(Editor’s note: This story has been updated.)
Oak Park and River Forest High School District 200 is not the only organization eying Priory Campus, a roughly seven-acre site in River Forest owned by Dominican University.
Officials from Fenwick High School submitted a letter of intent to Jones Lang LaSalle (JLL), a real estate company in Chicago that partnered with the university as its commercial broker, said Rev. Richard Peddicord, president of Fenwick, in an email to Wednesday Journal. The deadline to send in letters of intent was July 30.
Peddicord declined to comment on the school’s proposal to buy Priory Campus but shared what the property could be used for if the university selected Fenwick. The site, located at 7200 Division St., could transform into another athletic court or field. Fenwick has long leased the athletic fields that surround the Priory Campus from the Dominican Friars religious order.
For 19 years, Dominican University has owned the property known as Priory Campus. The university bought it from the Dominican Friars religious order in 2002. The campus is home to three buildings, totaling 102,941 square feet, said university spokesperson Jessica Mackinnon.
If Fenwick were to acquire the property, it may use the additional space for administrative or athletic offices, spiritual retreats, alumni gatherings and reunions or Fenwick arts and music programs, Peddicord wrote in an email. He went on to say that a newly formed feasibility committee would be in charge of “envisioning how the Priory space can best be” used to meet students’ needs.
Aside from Fenwick, River Forest Village President Cathy Adduci speculated that the River Forest Park District and West Cook YMCA may be other organizations interested, according to the Oak Leaves. The site is currently zoned for non-taxable public and recreational uses, which means it is not available for housing and commercial developments.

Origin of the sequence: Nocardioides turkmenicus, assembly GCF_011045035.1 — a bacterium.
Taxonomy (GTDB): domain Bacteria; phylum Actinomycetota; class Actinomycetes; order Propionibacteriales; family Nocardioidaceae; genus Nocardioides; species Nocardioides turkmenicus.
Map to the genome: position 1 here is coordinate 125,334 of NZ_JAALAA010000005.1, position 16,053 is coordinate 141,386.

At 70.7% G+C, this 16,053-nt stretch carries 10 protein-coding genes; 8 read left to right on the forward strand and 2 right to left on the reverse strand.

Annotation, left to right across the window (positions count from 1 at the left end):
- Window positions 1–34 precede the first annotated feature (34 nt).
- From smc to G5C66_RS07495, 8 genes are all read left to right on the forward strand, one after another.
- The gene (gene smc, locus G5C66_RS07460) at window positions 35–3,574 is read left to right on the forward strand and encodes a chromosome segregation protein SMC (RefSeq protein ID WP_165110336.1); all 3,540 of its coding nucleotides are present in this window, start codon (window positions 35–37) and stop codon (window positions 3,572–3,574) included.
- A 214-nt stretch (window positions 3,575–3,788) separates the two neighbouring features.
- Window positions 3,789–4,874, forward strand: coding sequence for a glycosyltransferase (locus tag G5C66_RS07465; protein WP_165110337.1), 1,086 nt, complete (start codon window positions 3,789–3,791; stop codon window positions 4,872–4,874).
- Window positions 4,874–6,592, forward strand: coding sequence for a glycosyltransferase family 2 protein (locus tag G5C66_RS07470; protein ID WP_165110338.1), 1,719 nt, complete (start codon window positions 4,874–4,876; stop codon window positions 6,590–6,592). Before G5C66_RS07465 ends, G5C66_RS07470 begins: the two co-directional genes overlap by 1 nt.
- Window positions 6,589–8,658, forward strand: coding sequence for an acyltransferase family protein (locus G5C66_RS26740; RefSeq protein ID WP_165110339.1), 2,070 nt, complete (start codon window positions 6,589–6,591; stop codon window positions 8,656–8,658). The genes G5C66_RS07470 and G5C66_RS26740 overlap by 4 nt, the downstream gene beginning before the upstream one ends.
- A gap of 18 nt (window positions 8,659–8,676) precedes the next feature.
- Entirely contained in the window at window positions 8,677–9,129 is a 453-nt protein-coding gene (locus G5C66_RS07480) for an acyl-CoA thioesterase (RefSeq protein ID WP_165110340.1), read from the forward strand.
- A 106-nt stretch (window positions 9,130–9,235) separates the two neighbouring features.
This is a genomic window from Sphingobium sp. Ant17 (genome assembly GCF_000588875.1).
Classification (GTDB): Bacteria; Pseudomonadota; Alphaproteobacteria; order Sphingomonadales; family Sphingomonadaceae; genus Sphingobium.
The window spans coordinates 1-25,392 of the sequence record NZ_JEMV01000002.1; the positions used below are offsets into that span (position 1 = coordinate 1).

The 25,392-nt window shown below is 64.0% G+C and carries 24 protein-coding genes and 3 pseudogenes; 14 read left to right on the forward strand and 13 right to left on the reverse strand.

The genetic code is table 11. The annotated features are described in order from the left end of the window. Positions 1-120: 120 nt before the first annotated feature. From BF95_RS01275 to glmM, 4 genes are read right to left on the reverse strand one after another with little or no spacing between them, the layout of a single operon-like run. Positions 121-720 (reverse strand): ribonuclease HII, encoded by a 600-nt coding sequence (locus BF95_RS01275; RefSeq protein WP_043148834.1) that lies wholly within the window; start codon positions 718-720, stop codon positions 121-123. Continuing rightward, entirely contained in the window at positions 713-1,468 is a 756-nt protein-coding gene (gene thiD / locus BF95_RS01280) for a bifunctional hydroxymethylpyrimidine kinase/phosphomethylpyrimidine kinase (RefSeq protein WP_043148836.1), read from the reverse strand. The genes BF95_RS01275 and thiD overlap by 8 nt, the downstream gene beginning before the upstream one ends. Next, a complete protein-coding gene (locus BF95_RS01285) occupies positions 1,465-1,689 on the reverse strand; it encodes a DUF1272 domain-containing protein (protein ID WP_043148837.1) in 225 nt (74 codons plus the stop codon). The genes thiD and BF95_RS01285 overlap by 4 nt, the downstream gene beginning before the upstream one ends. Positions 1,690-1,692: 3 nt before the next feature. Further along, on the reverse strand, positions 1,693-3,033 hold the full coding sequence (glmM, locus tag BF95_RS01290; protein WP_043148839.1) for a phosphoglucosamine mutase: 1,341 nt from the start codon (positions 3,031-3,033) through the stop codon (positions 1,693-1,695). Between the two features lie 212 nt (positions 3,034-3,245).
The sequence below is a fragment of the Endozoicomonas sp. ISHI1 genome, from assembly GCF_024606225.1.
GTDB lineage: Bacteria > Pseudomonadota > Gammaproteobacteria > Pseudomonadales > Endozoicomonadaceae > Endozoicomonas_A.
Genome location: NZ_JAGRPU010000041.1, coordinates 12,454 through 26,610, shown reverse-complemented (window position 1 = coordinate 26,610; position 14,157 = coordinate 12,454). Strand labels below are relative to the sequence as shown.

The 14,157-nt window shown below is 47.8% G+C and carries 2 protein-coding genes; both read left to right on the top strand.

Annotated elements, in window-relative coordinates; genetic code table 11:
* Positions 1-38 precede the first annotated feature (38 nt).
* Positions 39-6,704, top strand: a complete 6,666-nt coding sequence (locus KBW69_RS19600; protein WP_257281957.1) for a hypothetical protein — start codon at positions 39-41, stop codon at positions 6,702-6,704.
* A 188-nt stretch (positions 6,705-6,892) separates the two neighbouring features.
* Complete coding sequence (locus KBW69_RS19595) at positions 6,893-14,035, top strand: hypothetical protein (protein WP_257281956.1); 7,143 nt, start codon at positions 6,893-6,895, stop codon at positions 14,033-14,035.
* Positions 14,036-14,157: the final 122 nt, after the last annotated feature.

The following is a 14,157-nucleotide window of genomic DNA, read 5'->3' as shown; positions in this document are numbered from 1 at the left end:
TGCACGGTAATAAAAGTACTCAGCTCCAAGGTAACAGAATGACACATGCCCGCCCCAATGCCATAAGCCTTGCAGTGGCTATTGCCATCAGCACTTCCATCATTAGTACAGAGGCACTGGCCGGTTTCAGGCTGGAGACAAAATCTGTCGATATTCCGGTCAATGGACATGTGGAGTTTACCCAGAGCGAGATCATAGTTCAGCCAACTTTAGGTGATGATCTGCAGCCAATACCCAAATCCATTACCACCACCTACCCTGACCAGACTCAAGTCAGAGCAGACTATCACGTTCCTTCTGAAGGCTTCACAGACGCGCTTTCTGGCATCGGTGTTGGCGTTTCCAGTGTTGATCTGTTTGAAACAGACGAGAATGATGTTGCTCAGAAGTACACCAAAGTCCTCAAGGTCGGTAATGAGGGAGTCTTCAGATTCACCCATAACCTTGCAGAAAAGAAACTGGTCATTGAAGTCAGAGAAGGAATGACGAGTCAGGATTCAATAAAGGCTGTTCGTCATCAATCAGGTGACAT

Michael Sletten, executive director of the River Forest Park District, confirmed the district “may have an interest in this property” but it did not submit a letter of intent before the July 30 deadline.
“The board has yet to have any discussion on this issue,” Sletten said in an email to the Journal. “Dominican was soliciting bids on the property until the end of July, and we were seeing if any offers were made and accepted.”
Representatives from West Cook YMCA could not be immediately reached for comment.
JLL Managing Director Thomas Kirschbraun and Dominican’s Mackinnon declined to comment on the number or names of other entities which submitted letters of intent.
“Due to confidentiality obligations, I cannot disclose the active bidders or status of negotiations,” Kirschbraun wrote in an email to Wednesday Journal.
OPRF’s plans for Priory Campus ‘remains to be seen’
Last week, the OPRF school board announced it was seeking to buy Priory Campus.
Elected officials voted unanimously to approve a letter of intent to purchase the property after a two-hour closed session at a July 27 special meeting. The letter of intent allows the district to start negotiations with representatives from JLL.
The university had one week, or until Aug. 3, to decide whether to accept the district’s letter as it is written or with any changes to the terms, according to a press release issued by the district days following the meeting.
Because the high school campus is landlocked, district officials see a potential in the Priory site and to finally address long-term facility needs. Priory Campus is about two miles away, or a six-minute drive, from the high school, 201 N. Scoville in Oak Park.
“I’m excited,” Superintendent Greg Johnson said. “I think that it is exactly what a school district like ours should be looking into.”